A Wizard of Earthsea
by Ursula K. Le Guin
Pechvarry, his wife, and their son Ioethe
Ged's time on Low Torning teaches us an important lesson about magic: it's good for stopping dragons, but it's less good for saving little boys who are too feverish. That is, Ged can take care of Yevaud the dragon (thanks to Yevaud's true name), but little Ioethe is too close to death to save.
So the Pechvarry/Ioethe part teaches us more about the setting – we see how magic works here and learn about the importance of the Balance. That is, it's not explicitly stated, but we can extrapolate and say that bringing someone back from beyond death is not in accord with the Balance. (Even if Ged could do it, which he doesn't seem to be able to anyway.)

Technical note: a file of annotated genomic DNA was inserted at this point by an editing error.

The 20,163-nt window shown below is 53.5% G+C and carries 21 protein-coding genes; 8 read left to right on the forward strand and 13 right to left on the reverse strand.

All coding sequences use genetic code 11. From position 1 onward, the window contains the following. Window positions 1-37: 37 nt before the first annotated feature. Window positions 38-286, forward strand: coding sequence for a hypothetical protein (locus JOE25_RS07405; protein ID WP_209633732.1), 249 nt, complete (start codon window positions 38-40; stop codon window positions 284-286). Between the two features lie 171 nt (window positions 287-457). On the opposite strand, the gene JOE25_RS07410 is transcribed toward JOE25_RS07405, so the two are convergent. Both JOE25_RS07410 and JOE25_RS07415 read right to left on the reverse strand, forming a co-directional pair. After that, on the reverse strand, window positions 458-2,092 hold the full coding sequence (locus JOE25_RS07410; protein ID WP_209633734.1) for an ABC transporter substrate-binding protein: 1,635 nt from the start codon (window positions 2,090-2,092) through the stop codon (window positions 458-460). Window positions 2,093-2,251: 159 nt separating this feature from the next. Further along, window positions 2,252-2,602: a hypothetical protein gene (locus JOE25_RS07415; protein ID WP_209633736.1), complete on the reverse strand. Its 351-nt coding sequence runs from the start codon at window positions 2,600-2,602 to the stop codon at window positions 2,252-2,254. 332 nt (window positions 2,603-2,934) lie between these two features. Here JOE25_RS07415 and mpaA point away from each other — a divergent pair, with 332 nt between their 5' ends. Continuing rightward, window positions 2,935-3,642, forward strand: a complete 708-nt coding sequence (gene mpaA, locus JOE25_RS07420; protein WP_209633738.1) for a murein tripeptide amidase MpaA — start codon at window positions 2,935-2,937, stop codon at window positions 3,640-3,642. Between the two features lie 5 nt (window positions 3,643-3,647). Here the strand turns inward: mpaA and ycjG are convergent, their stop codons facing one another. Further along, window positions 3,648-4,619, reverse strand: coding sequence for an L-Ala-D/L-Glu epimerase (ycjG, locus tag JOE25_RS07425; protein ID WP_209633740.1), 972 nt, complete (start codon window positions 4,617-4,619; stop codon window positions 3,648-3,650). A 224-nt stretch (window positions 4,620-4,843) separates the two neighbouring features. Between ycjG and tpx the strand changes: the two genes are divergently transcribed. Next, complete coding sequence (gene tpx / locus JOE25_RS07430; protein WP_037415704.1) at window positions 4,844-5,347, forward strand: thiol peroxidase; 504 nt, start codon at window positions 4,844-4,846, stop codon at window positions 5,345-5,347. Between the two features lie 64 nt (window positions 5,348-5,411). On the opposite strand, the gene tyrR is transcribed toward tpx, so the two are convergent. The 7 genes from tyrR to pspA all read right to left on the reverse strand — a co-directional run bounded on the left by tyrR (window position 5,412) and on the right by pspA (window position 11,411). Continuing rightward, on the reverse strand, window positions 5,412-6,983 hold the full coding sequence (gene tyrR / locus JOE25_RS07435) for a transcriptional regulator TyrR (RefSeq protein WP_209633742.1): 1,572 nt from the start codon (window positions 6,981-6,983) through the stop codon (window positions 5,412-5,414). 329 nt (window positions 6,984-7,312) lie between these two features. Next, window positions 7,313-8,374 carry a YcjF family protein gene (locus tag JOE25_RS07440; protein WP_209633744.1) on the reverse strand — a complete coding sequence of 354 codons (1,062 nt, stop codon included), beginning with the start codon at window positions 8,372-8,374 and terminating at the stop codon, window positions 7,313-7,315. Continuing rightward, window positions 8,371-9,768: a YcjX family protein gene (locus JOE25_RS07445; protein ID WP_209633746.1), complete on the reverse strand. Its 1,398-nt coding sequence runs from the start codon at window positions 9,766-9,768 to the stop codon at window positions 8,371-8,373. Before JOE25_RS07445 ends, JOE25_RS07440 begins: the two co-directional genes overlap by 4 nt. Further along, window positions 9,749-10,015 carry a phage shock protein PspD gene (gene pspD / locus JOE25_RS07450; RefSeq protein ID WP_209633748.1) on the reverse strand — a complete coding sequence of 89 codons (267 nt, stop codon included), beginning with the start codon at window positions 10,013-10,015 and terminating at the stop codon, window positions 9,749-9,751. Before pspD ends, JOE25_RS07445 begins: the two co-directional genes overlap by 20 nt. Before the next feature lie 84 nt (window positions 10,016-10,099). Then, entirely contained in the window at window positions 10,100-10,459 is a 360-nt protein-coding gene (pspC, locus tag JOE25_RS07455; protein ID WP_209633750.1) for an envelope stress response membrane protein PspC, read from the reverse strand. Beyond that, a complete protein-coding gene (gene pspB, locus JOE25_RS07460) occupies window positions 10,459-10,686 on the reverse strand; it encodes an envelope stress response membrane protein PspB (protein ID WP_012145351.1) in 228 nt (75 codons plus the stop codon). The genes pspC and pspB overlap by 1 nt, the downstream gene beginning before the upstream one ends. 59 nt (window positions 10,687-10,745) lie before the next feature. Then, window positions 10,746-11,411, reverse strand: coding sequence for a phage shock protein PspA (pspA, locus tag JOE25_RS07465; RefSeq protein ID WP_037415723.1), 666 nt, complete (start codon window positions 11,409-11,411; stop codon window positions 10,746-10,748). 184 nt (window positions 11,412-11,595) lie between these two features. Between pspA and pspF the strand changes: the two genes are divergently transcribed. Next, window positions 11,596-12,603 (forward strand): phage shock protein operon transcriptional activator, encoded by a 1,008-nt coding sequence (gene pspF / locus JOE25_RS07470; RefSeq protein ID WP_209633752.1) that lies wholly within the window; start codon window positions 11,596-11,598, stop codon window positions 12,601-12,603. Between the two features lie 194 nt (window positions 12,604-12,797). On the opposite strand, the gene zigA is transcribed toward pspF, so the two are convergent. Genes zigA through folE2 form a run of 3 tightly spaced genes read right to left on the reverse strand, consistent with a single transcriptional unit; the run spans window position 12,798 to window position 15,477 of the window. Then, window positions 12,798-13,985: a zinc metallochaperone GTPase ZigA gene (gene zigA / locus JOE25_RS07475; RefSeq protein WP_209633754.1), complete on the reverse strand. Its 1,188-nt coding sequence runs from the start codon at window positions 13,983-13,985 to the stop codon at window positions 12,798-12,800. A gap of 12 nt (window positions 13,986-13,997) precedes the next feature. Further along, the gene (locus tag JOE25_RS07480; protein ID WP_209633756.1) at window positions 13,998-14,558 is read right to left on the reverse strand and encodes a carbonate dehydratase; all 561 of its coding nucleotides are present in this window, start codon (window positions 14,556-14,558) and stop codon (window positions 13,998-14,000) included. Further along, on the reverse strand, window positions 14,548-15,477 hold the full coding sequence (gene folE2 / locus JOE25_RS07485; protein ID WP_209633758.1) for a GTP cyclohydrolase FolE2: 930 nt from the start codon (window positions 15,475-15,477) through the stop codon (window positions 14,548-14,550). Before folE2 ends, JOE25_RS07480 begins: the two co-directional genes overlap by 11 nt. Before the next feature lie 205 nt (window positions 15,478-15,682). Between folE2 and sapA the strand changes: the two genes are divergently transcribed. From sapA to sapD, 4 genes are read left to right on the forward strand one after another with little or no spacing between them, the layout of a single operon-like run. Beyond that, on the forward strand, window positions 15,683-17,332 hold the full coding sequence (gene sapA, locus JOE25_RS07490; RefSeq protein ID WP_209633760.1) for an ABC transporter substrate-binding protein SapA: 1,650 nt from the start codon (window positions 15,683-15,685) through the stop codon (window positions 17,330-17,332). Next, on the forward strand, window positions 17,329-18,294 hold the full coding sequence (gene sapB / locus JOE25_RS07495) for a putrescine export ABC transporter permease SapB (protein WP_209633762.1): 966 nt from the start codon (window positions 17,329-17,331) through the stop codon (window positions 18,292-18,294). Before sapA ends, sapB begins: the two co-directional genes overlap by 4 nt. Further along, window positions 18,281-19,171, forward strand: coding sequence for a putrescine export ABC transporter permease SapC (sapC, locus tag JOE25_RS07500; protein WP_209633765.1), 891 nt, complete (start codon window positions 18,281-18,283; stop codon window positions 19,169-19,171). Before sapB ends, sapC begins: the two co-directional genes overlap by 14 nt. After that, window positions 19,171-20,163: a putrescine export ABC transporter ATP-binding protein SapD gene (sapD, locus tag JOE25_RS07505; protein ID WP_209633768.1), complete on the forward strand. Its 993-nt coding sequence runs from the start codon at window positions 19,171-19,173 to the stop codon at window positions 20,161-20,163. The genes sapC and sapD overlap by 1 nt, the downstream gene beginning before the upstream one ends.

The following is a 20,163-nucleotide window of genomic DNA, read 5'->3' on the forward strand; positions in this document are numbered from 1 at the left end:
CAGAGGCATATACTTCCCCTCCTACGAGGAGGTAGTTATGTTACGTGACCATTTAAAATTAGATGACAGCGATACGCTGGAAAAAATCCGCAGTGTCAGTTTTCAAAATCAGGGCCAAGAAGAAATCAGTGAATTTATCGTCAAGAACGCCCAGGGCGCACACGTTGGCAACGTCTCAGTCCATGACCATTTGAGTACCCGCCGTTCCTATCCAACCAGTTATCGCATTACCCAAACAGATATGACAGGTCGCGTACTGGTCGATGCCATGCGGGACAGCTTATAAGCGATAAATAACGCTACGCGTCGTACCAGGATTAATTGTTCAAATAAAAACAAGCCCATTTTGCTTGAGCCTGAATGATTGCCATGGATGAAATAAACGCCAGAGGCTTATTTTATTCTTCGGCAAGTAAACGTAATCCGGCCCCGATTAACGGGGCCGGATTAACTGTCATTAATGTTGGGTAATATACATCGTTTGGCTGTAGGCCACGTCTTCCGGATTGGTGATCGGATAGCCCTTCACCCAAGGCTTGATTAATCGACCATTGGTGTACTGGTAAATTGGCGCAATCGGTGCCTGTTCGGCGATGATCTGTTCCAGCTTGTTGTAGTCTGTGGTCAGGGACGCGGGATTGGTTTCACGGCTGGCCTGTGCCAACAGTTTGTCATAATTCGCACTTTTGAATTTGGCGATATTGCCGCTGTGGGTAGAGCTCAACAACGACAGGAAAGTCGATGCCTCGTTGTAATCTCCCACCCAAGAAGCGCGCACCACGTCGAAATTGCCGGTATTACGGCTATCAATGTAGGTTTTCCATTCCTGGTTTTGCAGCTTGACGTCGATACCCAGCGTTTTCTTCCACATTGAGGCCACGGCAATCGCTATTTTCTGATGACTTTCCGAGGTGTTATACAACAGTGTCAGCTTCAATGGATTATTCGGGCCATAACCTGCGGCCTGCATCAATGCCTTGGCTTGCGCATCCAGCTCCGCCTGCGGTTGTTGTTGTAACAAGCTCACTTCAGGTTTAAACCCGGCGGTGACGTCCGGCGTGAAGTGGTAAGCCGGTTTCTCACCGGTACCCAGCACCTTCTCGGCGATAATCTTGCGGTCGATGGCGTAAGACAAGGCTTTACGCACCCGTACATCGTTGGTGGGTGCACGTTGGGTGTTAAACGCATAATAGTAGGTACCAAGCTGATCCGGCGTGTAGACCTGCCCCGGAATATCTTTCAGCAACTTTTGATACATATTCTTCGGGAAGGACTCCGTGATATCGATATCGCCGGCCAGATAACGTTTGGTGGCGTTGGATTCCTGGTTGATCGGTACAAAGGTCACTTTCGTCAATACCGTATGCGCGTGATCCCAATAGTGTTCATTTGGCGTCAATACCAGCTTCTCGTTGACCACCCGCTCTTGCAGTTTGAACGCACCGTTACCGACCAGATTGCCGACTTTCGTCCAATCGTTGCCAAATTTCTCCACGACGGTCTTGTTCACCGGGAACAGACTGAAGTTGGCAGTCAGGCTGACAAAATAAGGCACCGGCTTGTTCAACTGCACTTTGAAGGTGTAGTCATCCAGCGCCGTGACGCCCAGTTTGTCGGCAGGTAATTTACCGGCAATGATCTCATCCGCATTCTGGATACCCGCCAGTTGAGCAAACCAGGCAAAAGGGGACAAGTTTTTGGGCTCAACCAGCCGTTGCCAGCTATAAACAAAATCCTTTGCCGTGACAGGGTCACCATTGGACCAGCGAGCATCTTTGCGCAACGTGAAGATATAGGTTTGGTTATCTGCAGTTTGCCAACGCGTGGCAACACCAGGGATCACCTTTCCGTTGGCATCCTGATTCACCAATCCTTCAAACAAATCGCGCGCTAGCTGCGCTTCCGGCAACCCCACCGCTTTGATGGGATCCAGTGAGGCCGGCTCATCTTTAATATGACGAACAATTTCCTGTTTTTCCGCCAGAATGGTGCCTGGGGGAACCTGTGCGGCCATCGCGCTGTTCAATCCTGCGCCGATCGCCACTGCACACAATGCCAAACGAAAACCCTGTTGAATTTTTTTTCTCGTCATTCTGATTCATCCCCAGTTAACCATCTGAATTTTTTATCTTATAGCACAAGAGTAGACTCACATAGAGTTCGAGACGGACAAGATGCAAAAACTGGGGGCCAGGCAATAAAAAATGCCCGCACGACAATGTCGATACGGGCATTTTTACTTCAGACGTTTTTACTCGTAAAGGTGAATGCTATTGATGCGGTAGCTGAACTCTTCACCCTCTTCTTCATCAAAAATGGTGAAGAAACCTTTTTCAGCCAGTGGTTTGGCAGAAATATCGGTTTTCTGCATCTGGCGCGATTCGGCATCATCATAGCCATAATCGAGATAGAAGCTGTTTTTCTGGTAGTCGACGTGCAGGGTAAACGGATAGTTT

Pechvarry, his wife, and their son Ioethe are also really important for the plot: Pechvarry becomes a good friend to Ged, and Ged's experience with Ioethe is how the shadow finds him. Which is kind of funny if you think about it. Pechvarry and his family both make Ged more comfortable in Low Torning, and yet they also make it impossible for him to stay there.